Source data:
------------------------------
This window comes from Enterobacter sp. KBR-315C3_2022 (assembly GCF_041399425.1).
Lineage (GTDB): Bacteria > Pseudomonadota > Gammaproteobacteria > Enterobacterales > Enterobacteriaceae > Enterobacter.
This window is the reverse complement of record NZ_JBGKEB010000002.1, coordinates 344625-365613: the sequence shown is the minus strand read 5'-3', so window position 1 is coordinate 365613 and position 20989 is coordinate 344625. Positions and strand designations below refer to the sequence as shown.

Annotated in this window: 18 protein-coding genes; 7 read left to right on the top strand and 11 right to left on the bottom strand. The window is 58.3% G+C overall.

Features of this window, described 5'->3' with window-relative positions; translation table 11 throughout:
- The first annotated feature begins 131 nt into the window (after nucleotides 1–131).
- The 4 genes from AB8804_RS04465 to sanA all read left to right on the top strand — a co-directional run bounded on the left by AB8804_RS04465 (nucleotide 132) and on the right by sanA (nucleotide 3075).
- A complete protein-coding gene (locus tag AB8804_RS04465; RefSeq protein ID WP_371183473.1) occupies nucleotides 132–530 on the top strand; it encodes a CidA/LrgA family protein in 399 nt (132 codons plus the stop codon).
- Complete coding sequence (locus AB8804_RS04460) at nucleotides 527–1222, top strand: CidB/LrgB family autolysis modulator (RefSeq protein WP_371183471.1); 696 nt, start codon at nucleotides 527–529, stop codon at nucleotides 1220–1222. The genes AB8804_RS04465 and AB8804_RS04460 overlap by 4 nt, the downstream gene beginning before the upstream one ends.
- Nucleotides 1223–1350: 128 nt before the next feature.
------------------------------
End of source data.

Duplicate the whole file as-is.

This window comes from Enterobacter sp. KBR-315C3_2022 (assembly GCF_041399425.1).
Lineage (GTDB): Bacteria > Pseudomonadota > Gammaproteobacteria > Enterobacterales > Enterobacteriaceae > Enterobacter.
This window is the reverse complement of record NZ_JBGKEB010000002.1, coordinates 344625-365613: the sequence shown is the minus strand read 5'-3', so window position 1 is coordinate 365613 and position 20989 is coordinate 344625. Positions and strand designations below refer to the sequence as shown.

Annotated in this window: 18 protein-coding genes; 7 read left to right on the top strand and 11 right to left on the bottom strand. The window is 58.3% G+C overall.

Features of this window, described 5'->3' with window-relative positions; translation table 11 throughout:
- The first annotated feature begins 131 nt into the window (after nucleotides 1–131).
- The 4 genes from AB8804_RS04465 to sanA all read left to right on the top strand — a co-directional run bounded on the left by AB8804_RS04465 (nucleotide 132) and on the right by sanA (nucleotide 3075).
- A complete protein-coding gene (locus tag AB8804_RS04465; RefSeq protein ID WP_371183473.1) occupies nucleotides 132–530 on the top strand; it encodes a CidA/LrgA family protein in 399 nt (132 codons plus the stop codon).
- Complete coding sequence (locus AB8804_RS04460) at nucleotides 527–1222, top strand: CidB/LrgB family autolysis modulator (RefSeq protein WP_371183471.1); 696 nt, start codon at nucleotides 527–529, stop codon at nucleotides 1220–1222. The genes AB8804_RS04465 and AB8804_RS04460 overlap by 4 nt, the downstream gene beginning before the upstream one ends.
- Nucleotides 1223–1350: 128 nt before the next feature.